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February 05, 2017

Philly-area hospitals, medical schools team up to find better ways to treat brain tumors

Several hospitals and medical schools in the greater Philadelphia region are collaborating on a new effort to develop technology that will improve health outcomes for patients with brain tumors.

On Friday, representatives from six local institutions unveiled The Philadelphia Coalition for a Cure, or PC4C, at Children’s Hospital of Philadelphia. The coalition will focus on identifying individualized treatment options for patients rather than relying on the current standard of chemotherapy and/or radiation.

Researchers from the Division of Neurosurgery and Center for Data Driven Discovery at CHOP will work with the neurosurgical departments from University of Pennsylvania's Perelman School of Medicine, Temple University's Lewis Katz School of Medicine, Drexel University's Neurosciences Institute, Thomas Jefferson University's Sidney Kimmel Medical College and Rowan University's Cooper Medical School.

The Children’s Hospital of Orange County in California is also involved with the initiative.

“This has been a place of discovery in many facets of pediatric medicine," said Madeline Bell, CHOP's president and CEO. "I am hopeful that your efforts in fighting brain cancer will take root and bring beneficial treatments to people around the world.”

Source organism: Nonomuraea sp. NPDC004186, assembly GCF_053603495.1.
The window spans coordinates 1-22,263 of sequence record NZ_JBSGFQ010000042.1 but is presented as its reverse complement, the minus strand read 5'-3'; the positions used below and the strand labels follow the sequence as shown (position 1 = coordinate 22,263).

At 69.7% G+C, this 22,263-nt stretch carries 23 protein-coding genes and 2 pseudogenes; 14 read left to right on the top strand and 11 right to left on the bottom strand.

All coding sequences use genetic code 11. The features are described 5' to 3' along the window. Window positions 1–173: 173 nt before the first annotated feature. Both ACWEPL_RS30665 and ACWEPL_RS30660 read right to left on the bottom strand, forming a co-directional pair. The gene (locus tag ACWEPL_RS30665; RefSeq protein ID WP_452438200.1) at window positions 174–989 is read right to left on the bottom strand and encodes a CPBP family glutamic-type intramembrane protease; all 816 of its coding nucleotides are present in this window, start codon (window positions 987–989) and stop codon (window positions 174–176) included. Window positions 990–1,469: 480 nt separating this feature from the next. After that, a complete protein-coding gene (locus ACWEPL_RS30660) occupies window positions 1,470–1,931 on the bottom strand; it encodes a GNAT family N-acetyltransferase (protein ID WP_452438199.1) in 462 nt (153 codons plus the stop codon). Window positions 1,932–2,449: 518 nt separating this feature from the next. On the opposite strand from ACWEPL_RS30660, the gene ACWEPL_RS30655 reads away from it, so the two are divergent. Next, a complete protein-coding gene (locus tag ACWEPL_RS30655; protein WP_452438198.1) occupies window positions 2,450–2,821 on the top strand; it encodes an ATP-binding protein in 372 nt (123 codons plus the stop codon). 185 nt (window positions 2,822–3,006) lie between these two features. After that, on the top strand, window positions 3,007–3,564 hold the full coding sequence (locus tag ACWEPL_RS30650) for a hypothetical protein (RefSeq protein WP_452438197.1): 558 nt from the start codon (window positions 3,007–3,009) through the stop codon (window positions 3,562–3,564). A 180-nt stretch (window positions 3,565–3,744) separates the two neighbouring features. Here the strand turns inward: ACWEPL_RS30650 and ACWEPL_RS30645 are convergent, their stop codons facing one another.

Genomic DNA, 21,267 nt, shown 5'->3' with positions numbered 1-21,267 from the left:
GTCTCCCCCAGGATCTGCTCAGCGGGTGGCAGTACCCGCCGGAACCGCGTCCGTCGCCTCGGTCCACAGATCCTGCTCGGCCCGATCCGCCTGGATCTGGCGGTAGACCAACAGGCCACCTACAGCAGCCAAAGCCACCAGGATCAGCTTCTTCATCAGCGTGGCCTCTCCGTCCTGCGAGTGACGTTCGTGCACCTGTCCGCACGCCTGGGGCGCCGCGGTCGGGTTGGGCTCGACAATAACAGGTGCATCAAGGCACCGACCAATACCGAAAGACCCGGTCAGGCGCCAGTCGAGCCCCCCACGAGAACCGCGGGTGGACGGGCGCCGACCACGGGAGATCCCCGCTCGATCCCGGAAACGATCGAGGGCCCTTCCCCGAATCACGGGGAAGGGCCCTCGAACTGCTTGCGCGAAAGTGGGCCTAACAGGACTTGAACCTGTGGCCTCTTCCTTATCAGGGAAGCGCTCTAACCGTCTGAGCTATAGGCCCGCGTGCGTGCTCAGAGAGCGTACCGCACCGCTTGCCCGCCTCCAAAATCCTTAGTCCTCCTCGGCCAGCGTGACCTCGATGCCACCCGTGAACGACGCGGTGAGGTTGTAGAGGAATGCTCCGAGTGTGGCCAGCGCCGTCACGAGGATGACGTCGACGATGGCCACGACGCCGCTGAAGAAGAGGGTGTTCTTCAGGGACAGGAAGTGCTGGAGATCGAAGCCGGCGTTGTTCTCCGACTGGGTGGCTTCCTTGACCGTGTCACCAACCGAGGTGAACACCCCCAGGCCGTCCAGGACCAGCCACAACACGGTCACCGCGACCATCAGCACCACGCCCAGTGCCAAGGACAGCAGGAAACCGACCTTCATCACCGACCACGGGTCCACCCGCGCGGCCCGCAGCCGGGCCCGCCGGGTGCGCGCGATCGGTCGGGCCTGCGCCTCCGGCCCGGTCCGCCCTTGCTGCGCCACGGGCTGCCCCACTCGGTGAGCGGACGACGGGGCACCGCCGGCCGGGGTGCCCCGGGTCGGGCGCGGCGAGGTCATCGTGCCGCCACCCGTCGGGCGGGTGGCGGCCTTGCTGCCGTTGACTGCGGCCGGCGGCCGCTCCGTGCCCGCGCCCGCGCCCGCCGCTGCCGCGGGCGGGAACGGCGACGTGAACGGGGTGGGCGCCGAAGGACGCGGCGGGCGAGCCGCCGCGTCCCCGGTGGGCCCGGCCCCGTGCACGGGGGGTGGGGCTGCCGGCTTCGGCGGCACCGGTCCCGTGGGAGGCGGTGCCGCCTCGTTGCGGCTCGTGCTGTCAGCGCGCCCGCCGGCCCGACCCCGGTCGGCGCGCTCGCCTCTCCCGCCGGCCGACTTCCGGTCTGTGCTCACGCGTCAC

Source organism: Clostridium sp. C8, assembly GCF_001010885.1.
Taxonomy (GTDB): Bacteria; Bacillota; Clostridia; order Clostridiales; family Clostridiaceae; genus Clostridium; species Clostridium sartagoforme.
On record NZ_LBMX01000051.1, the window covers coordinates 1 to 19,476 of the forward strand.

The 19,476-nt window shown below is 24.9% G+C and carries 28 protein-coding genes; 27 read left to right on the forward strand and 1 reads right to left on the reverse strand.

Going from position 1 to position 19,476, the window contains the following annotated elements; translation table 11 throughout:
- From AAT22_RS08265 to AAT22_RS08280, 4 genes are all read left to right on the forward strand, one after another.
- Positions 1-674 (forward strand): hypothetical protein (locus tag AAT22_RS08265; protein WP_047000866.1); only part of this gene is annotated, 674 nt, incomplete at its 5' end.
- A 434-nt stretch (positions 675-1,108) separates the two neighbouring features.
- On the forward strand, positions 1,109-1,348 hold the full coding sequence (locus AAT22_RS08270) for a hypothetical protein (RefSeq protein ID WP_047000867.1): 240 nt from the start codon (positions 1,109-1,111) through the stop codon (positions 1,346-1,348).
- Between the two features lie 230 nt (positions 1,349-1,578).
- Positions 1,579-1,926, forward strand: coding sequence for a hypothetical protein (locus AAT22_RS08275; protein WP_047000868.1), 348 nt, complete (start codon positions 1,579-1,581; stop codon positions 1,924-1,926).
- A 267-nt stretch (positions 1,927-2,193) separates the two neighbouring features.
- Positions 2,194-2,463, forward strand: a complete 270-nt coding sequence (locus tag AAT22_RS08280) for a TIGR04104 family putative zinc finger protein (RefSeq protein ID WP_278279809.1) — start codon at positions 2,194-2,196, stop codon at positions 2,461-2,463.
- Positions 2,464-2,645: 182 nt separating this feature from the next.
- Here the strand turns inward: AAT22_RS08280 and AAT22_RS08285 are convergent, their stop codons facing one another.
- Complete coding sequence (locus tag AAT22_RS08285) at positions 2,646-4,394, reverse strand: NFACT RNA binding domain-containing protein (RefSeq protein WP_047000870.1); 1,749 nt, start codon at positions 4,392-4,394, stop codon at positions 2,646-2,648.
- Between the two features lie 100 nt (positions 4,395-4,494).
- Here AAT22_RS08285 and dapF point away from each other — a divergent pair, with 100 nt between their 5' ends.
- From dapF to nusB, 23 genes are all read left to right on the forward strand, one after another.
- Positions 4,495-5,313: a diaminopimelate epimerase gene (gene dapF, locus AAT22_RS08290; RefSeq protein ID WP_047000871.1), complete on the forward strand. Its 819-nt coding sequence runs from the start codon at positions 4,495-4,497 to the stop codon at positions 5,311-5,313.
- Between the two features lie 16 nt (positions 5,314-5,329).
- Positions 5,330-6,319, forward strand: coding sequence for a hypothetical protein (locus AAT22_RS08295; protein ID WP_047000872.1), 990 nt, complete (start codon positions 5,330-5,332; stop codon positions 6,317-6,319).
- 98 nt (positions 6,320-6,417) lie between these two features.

The collaboration will develop new treatments for both adult and pediatric brain tumors. According to researchers, brain tumors are diagnosed in more than 20,000 adults annually and are the leading cause of disease-related death in kids.

PC4C members will utilize NantHealth's GPS Cancer, a comprehensive test that is able to sequence the entire genome, to provide patients with personalized treatment strategies.

"We are excited to see these leading cancer institutions research and identify individualized treatment options for patients with brain tumors, and we expect this alliance to help allow us to establish an improved platform of discovery to inform precise therapeutic decisions for adult and pediatric brain tumor patients,” said Dr. Patrick Soon-Shiong, NantHealth's founder and CEO.

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